I'm not sure really how I feel about this. Again, heavy on the "we don't market," and heavy on the "what we're doing in the theatres is awesome." Maybe there's something different happening in Toronto. That's entirely possible. My sense of the NY theatre scene is different. My read from non-theatre people who don't go to theatre isn't that they don't hear about it; they don't think they'll like it. Which is a different problem.
A few months back, I ran into an acquaintance at a reading. We'd originally met in a very different context, not theatre-related at all. When I saw her at the reading, my first question was "Do you know the playwright?" Turns out she didn't. Turns out she just goes to readings and plays. She's in her mid-twenties and just goes to readings. Needless to say, my mind was sufficiently blown. Not only by her attendance, but my assumption, even as a theatre person, that the only reason she was there was because she knew somebody involved. Granted, it was a reading, but, isn't the point of a public reading to see how a play is with an audience. A real audience.
New York City is a large place and there are definitely communities that are underserved by theatres, and not in a position to hear about new plays. But a lot of people are and still choose not to go to them. Better marketing might help them find other choices, but if the product is unappealing, the product is unappealing.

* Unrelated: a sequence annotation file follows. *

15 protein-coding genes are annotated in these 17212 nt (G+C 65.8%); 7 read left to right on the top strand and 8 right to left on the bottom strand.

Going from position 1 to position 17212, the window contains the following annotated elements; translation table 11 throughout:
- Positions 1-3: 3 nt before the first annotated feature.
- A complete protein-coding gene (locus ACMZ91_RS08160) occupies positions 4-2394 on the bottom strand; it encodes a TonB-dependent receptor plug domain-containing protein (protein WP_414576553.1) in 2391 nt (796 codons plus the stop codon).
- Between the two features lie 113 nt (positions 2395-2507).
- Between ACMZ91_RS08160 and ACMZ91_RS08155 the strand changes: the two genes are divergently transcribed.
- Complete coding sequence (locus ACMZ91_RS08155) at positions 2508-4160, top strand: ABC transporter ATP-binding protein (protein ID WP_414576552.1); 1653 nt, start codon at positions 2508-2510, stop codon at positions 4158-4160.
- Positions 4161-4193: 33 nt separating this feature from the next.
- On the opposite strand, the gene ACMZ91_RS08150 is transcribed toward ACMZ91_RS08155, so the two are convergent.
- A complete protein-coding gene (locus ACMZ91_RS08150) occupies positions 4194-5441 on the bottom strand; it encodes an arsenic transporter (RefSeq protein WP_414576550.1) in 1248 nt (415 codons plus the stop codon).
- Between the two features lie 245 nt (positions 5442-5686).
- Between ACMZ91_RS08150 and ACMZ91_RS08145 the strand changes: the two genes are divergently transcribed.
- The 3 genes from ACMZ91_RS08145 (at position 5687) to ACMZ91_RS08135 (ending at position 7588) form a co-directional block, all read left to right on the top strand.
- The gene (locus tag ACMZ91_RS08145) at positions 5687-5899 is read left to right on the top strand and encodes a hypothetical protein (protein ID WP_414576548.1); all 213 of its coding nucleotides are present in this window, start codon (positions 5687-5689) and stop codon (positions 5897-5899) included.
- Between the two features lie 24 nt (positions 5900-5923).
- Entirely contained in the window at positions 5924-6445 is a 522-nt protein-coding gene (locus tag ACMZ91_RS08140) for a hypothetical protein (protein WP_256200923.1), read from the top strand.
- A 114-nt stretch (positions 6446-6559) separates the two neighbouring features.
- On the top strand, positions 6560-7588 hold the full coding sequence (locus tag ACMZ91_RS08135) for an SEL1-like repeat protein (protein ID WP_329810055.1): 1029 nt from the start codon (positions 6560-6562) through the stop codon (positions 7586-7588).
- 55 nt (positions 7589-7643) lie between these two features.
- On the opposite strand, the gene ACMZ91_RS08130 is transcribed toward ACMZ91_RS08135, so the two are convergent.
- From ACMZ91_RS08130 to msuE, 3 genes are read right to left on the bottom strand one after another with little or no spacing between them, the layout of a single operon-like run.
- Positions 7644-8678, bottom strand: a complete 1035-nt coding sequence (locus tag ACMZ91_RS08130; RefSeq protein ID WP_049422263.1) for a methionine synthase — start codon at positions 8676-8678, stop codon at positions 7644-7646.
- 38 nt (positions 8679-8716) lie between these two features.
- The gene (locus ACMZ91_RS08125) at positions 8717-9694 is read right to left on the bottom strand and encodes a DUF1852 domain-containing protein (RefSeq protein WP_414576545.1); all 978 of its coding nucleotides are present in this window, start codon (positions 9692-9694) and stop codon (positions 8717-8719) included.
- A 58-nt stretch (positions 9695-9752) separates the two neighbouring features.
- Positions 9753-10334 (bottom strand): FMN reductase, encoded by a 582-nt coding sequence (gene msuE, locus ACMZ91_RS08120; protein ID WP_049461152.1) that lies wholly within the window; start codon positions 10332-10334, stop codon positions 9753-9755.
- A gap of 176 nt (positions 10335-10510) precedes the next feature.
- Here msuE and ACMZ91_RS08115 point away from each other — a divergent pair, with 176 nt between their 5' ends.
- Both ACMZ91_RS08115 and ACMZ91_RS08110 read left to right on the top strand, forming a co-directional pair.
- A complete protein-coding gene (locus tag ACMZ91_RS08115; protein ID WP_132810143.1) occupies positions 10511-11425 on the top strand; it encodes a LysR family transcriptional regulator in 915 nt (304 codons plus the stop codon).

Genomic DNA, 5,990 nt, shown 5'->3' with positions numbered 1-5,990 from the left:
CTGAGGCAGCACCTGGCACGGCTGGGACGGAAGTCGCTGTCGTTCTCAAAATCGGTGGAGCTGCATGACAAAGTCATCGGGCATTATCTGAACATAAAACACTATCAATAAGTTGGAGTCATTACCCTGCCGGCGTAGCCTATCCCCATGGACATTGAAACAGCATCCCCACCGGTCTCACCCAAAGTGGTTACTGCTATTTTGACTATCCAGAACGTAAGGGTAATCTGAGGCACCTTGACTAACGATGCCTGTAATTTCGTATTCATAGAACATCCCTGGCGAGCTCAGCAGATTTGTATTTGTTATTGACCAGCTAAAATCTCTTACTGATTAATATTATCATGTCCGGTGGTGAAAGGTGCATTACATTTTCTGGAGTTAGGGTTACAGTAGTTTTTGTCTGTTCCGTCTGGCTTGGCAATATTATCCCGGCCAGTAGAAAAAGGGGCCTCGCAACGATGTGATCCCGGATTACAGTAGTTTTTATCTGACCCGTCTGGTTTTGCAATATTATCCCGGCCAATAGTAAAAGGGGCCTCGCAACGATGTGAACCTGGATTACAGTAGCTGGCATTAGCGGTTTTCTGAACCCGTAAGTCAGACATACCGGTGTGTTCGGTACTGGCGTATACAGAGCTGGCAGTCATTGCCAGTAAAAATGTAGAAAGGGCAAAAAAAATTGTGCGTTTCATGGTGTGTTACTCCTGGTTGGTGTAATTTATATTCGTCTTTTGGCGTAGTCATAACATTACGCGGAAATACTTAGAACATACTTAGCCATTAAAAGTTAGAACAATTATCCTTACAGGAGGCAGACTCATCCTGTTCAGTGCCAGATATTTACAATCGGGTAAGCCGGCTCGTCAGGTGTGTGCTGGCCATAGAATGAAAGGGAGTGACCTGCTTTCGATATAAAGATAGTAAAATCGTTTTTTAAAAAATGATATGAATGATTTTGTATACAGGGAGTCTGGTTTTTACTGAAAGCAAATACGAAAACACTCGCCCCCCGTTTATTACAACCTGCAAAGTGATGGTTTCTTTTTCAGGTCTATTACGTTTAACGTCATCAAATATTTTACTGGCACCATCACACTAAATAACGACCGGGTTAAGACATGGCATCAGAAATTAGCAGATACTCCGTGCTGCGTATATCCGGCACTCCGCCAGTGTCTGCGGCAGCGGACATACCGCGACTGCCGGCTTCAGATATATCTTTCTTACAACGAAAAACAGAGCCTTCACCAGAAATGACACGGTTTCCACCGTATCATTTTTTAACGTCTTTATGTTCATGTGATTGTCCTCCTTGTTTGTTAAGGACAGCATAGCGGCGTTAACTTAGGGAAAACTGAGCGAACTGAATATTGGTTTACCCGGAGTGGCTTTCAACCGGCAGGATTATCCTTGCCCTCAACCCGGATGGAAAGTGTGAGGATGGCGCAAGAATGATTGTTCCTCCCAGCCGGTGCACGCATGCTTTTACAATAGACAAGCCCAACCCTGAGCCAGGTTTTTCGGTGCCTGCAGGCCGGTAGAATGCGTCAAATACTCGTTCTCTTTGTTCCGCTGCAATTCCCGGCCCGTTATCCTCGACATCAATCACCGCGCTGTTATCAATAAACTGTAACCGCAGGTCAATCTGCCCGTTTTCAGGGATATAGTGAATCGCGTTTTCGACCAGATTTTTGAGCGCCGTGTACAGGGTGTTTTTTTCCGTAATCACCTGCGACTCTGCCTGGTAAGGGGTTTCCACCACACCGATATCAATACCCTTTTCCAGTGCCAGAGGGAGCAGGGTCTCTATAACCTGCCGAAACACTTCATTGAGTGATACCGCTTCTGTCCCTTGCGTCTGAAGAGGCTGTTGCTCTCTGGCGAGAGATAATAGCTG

I like the part where he says that the "third or fourth time someone from our community tells them they should go see a play, they will." But the corrollary is also true: the second time someone from your community tells you they saw a play and it was bad, you won't go. And, unfortunately, you might not go to any more plays at all. How do we address that?
I also like the undercurrent of a high tide raising all boats. I've gone to Partial Comfort's Battle of the Bards a couple of times and I love it. I love that the NY indie theatre community can fill a club with people there to see some plays and judge them. Sure, they're there to drink booze and hang out, but it's also about the plays. But I'm also always disappointed that there's no follow-up, no follow-through on keeping these people connected to ALL of the companies. No central mailing list that all participants can hook into, no joint productions springing out of it. Everyone goes back to their own cubbyhole, takes their jealously guarded audience and we never hear from each other again.
Honestly, though, I've noticed this changing. I now get a lot more e-mails from theatre companies advertising other companies' shows. This is, on the balance, a good thing.
Again, this may be particular to New York. We have a ton of options, possibilities, plays to see. And some of them suck. A case can be made, though, that the urgent thing is getting people in to see them. I just think the two problems go hand in hand.